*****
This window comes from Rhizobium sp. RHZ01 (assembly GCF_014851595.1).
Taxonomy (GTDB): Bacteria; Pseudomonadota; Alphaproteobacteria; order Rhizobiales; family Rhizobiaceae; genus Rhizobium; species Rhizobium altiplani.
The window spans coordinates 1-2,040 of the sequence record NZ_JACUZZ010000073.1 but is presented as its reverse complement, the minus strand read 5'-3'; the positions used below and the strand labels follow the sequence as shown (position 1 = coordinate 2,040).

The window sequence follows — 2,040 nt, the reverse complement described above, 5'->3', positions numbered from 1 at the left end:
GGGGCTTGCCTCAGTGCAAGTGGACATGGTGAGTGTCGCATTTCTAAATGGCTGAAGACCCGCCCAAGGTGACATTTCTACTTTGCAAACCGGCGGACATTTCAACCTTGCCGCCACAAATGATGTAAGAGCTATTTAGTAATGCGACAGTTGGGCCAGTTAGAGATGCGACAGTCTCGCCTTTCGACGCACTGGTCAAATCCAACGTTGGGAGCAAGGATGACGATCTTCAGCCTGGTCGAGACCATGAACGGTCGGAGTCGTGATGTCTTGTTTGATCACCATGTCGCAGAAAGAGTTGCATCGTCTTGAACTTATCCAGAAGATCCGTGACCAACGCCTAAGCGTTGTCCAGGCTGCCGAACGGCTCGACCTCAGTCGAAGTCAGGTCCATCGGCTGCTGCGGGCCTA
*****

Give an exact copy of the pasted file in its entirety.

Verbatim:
This window comes from Rhizobium sp. RHZ01 (assembly GCF_014851595.1).
Taxonomy (GTDB): Bacteria; Pseudomonadota; Alphaproteobacteria; order Rhizobiales; family Rhizobiaceae; genus Rhizobium; species Rhizobium altiplani.
The window spans coordinates 1-2,040 of the sequence record NZ_JACUZZ010000073.1 but is presented as its reverse complement, the minus strand read 5'-3'; the positions used below and the strand labels follow the sequence as shown (position 1 = coordinate 2,040).

The window sequence follows — 2,040 nt, the reverse complement described above, 5'->3', positions numbered from 1 at the left end:
GGGGCTTGCCTCAGTGCAAGTGGACATGGTGAGTGTCGCATTTCTAAATGGCTGAAGACCCGCCCAAGGTGACATTTCTACTTTGCAAACCGGCGGACATTTCAACCTTGCCGCCACAAATGATGTAAGAGCTATTTAGTAATGCGACAGTTGGGCCAGTTAGAGATGCGACAGTCTCGCCTTTCGACGCACTGGTCAAATCCAACGTTGGGAGCAAGGATGACGATCTTCAGCCTGGTCGAGACCATGAACGGTCGGAGTCGTGATGTCTTGTTTGATCACCATGTCGCAGAAAGAGTTGCATCGTCTTGAACTTATCCAGAAGATCCGTGACCAACGCCTAAGCGTTGTCCAGGCTGCCGAACGGCTCGACCTCAGTCGAAGTCAGGTCCATCGGCTGCTGCGGGCCTA